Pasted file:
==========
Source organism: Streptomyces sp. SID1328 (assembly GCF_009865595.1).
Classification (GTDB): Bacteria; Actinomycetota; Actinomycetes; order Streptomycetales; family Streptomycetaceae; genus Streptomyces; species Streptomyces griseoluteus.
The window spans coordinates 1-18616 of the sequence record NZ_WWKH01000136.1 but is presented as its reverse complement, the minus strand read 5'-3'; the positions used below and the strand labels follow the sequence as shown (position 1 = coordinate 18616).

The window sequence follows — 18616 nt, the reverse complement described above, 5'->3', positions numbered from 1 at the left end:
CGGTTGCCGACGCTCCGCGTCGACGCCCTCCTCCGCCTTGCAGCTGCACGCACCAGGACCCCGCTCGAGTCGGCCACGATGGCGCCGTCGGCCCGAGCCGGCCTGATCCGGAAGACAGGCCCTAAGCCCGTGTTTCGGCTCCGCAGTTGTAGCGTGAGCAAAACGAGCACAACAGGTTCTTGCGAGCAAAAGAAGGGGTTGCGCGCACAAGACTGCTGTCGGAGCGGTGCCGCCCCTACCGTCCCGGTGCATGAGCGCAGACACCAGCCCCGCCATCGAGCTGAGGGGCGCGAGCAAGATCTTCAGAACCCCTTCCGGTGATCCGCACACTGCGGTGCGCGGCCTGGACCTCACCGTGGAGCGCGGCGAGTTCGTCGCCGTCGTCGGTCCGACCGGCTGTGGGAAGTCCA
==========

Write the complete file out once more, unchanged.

Source organism: Streptomyces sp. SID1328 (assembly GCF_009865595.1).
Classification (GTDB): Bacteria; Actinomycetota; Actinomycetes; order Streptomycetales; family Streptomycetaceae; genus Streptomyces; species Streptomyces griseoluteus.
The window spans coordinates 1-18616 of the sequence record NZ_WWKH01000136.1 but is presented as its reverse complement, the minus strand read 5'-3'; the positions used below and the strand labels follow the sequence as shown (position 1 = coordinate 18616).

The window sequence follows — 18616 nt, the reverse complement described above, 5'->3', positions numbered from 1 at the left end:
CGGTTGCCGACGCTCCGCGTCGACGCCCTCCTCCGCCTTGCAGCTGCACGCACCAGGACCCCGCTCGAGTCGGCCACGATGGCGCCGTCGGCCCGAGCCGGCCTGATCCGGAAGACAGGCCCTAAGCCCGTGTTTCGGCTCCGCAGTTGTAGCGTGAGCAAAACGAGCACAACAGGTTCTTGCGAGCAAAAGAAGGGGTTGCGCGCACAAGACTGCTGTCGGAGCGGTGCCGCCCCTACCGTCCCGGTGCATGAGCGCAGACACCAGCCCCGCCATCGAGCTGAGGGGCGCGAGCAAGATCTTCAGAACCCCTTCCGGTGATCCGCACACTGCGGTGCGCGGCCTGGACCTCACCGTGGAGCGCGGCGAGTTCGTCGCCGTCGTCGGTCCGACCGGCTGTGGGAAGTCCA